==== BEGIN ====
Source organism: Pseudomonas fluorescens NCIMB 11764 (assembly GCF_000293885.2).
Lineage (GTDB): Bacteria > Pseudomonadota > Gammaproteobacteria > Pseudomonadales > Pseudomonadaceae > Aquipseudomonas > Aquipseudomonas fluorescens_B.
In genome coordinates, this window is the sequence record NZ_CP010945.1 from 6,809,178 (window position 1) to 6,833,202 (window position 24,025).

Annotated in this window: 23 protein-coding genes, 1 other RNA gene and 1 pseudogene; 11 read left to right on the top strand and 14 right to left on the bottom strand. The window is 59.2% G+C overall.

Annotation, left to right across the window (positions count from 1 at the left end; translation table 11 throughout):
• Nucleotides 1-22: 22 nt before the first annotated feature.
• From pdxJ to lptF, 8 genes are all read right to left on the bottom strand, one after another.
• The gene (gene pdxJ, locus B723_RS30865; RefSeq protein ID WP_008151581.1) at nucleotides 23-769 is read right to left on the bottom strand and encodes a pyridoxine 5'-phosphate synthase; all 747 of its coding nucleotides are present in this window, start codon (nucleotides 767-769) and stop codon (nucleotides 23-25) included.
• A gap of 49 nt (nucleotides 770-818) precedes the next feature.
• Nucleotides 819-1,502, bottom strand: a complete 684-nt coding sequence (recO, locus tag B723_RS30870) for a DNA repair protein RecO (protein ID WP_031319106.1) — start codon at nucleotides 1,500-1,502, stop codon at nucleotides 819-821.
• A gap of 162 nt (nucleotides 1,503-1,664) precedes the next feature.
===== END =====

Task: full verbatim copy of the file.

Source organism: Pseudomonas fluorescens NCIMB 11764 (assembly GCF_000293885.2).
Lineage (GTDB): Bacteria > Pseudomonadota > Gammaproteobacteria > Pseudomonadales > Pseudomonadaceae > Aquipseudomonas > Aquipseudomonas fluorescens_B.
In genome coordinates, this window is the sequence record NZ_CP010945.1 from 6,809,178 (window position 1) to 6,833,202 (window position 24,025).

Annotated in this window: 23 protein-coding genes, 1 other RNA gene and 1 pseudogene; 11 read left to right on the top strand and 14 right to left on the bottom strand. The window is 59.2% G+C overall.

Annotation, left to right across the window (positions count from 1 at the left end; translation table 11 throughout):
• Nucleotides 1-22: 22 nt before the first annotated feature.
• From pdxJ to lptF, 8 genes are all read right to left on the bottom strand, one after another.
• The gene (gene pdxJ, locus B723_RS30865; RefSeq protein ID WP_008151581.1) at nucleotides 23-769 is read right to left on the bottom strand and encodes a pyridoxine 5'-phosphate synthase; all 747 of its coding nucleotides are present in this window, start codon (nucleotides 767-769) and stop codon (nucleotides 23-25) included.
• A gap of 49 nt (nucleotides 770-818) precedes the next feature.
• Nucleotides 819-1,502, bottom strand: a complete 684-nt coding sequence (recO, locus tag B723_RS30870) for a DNA repair protein RecO (protein ID WP_031319106.1) — start codon at nucleotides 1,500-1,502, stop codon at nucleotides 819-821.
• A gap of 162 nt (nucleotides 1,503-1,664) precedes the next feature.